Snacks and Small Plates — $6 - $16; Large Plates —
$26 to $36
A local favorite —
low-key with upscale quality and service
Sautéed Manila clams in a seasoned tomato-clam sauce, with a Fresno-jalapeño biscuit
The chefs at Vin 48 are all about mixing it up. They’ll run specials on a nightly basis, and the dishes that become a hit may make their way onto the menu for a few weeks. Some things don’t change, like the mussels — a house favorite with chorizo, oven dried tomatoes, and a seasoned white wine sauce worthy of dipping slices of focaccia and spooning up mouthfuls.
Guests who have already been to Vin have likely established what they love, but this restaurant is the place to keep your palate exploring.
This summer, instead of the mussels order the sautéed manila clams — they are mind-blowing, and I would have never ordered them on my own because I love the mussels so much. In the center of the dish, a fresno-jalapeño biscuit soaks up the tomato-clam broth surrounding it, and thick rectangles of house-cured pancetta can accompany every bite of clam meat you eat.
Every week the restaurant receives a whole heritage breed hog from Mountain View, which the kitchen staff breaks down in house. In addition to grilling and braising, they often cure, brine and smoke it with wood from Palisade that carries notes of fruits like peach, cherry or apple.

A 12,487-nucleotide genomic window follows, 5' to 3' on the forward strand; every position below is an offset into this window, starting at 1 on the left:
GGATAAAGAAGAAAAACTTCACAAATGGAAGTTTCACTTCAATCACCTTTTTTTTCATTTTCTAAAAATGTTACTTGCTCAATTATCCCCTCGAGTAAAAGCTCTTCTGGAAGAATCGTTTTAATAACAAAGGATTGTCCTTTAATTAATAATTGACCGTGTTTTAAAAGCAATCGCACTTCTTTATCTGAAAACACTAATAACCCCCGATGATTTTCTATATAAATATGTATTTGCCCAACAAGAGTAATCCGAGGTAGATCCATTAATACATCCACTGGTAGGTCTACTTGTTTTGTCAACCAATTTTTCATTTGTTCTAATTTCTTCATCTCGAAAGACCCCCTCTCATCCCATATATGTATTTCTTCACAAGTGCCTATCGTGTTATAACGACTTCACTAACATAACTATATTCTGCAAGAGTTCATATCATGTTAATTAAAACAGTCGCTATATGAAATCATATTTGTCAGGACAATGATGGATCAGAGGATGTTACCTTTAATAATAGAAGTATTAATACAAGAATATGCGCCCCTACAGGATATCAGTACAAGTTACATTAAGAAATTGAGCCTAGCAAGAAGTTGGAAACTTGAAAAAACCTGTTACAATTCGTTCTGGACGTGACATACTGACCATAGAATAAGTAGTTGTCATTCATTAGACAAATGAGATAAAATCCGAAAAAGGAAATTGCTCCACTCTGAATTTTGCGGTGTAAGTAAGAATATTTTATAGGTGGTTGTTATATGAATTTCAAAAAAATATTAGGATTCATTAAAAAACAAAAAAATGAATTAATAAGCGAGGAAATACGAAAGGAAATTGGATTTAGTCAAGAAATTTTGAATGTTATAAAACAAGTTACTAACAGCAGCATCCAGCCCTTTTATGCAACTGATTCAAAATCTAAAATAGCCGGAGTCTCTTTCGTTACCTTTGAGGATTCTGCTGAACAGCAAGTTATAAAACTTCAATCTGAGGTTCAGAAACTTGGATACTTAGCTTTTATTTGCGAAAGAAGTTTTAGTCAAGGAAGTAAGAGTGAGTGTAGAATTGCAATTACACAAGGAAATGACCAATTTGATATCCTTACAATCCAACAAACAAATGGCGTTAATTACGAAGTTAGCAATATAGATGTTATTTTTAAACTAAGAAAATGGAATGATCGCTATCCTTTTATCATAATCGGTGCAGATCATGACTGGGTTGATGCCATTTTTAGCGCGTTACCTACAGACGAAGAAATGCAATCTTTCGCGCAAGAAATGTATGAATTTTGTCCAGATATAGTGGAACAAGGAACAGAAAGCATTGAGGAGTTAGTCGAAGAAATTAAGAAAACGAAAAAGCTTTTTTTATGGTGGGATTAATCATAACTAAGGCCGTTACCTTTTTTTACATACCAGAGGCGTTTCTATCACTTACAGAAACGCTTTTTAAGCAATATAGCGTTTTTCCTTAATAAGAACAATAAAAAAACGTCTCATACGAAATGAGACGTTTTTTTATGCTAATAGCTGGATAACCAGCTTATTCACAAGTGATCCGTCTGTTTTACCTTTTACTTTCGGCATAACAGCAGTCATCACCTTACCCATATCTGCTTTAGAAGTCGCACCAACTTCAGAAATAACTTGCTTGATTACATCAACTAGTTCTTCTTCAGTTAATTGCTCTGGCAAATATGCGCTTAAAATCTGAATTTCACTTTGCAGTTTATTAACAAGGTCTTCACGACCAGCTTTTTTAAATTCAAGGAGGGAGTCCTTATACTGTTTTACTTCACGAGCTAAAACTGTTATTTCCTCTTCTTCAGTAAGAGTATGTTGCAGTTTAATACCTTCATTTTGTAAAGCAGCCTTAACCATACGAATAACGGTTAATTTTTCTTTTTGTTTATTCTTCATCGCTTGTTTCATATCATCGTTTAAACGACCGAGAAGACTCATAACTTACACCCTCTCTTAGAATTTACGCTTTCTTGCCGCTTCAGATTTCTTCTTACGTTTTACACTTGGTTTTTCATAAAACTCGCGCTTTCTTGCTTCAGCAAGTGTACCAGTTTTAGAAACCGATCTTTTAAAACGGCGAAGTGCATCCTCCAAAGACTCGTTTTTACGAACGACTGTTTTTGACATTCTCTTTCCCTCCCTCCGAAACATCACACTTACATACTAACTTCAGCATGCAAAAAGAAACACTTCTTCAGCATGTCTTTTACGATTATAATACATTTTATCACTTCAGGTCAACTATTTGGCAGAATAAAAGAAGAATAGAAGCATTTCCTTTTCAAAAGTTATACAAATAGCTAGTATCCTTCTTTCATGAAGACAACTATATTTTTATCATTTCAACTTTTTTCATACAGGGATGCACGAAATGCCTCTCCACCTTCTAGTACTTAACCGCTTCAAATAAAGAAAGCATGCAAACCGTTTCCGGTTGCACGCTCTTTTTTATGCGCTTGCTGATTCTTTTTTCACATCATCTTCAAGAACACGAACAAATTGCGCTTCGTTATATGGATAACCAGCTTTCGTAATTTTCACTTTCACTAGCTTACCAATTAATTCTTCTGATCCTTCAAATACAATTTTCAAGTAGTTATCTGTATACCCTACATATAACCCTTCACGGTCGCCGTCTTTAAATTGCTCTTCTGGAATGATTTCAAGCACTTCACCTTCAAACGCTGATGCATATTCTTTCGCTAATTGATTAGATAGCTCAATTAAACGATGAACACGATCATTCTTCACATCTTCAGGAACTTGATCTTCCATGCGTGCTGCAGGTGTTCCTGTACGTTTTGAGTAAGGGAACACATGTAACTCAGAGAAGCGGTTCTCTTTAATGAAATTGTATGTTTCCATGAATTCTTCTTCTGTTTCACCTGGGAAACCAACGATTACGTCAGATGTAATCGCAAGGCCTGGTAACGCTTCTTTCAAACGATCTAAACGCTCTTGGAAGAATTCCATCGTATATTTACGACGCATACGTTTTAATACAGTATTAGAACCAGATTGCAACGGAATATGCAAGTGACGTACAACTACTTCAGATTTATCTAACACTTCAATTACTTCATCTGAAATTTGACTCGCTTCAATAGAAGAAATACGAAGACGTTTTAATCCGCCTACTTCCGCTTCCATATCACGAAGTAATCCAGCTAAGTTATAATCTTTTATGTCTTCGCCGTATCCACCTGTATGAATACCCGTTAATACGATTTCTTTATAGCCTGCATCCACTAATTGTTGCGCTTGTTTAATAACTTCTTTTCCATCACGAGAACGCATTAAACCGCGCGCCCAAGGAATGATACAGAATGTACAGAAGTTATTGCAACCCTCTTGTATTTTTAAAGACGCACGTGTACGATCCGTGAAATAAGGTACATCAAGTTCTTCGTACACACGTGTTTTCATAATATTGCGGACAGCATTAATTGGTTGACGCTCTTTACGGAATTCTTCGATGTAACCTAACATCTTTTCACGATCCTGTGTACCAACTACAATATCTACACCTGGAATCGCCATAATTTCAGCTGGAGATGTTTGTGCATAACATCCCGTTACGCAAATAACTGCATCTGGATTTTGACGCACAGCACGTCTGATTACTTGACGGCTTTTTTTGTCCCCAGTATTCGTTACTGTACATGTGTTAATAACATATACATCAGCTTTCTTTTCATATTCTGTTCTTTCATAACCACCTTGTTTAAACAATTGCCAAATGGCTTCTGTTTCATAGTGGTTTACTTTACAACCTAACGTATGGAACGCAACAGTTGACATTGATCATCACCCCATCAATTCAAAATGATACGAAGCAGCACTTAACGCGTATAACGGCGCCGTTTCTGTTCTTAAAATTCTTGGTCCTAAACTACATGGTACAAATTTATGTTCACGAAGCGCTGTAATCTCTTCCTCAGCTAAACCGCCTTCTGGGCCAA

“I don’t think too many people are using rustic-style barbecue in a finer setting,” says Sous Chef McLean Hyde, “so we are having a lot of fun with it.”
This restaurant wine bar is known for its wide-variety of by-the-glass selections. Try the clams with a glass of Ovum Riesling from Oregon’s Rogue Valley, and don’t miss out on the La Quercia prosciutto burrata small plate, ideally with a pour of crisp Kerner from Alto Adige.
Happy hour is one of the best times to visit Vin, especially in the summer when you can sit out on the patio, or in the wine bar on chilly evenings. From 5 to 6:30 p.m. daily, enjoy wine-by-the-glass specials for $5, and a selection of small plates for $8, including the burrata and mussels, as well as dishes like braised goat tacos, wild mushrooms, smoked pork belly, and grilled broccolini and long beans.
The kitchen maintains a menu of about 15 exceptional small plates, so ordering a variety for a group can be fun. The restaurant also features roughly five large plates on their menu, and nightly specials. Entrée-sized dishes like grilled Colorado bone-in lamb loins and Mountain View Ranch Pork du Jour satiate larger appetites, or more classic, appetizer-then-entrée dining rhythms.
“We just have fun taking traditional things and turning them a little bit,” explains Hyde. “We still enjoy playing with contemporary offerings, but also with wholesome, rustic flavors that people love and come back for.”
Gluten-free folks and vegetarians, rejoice: here’s what you can eat at Vail Beaver Creek Restaurant Week
You’d be surprised at how many establishments have options for people who can’t or don’t eat meat, wheat, barley and rye.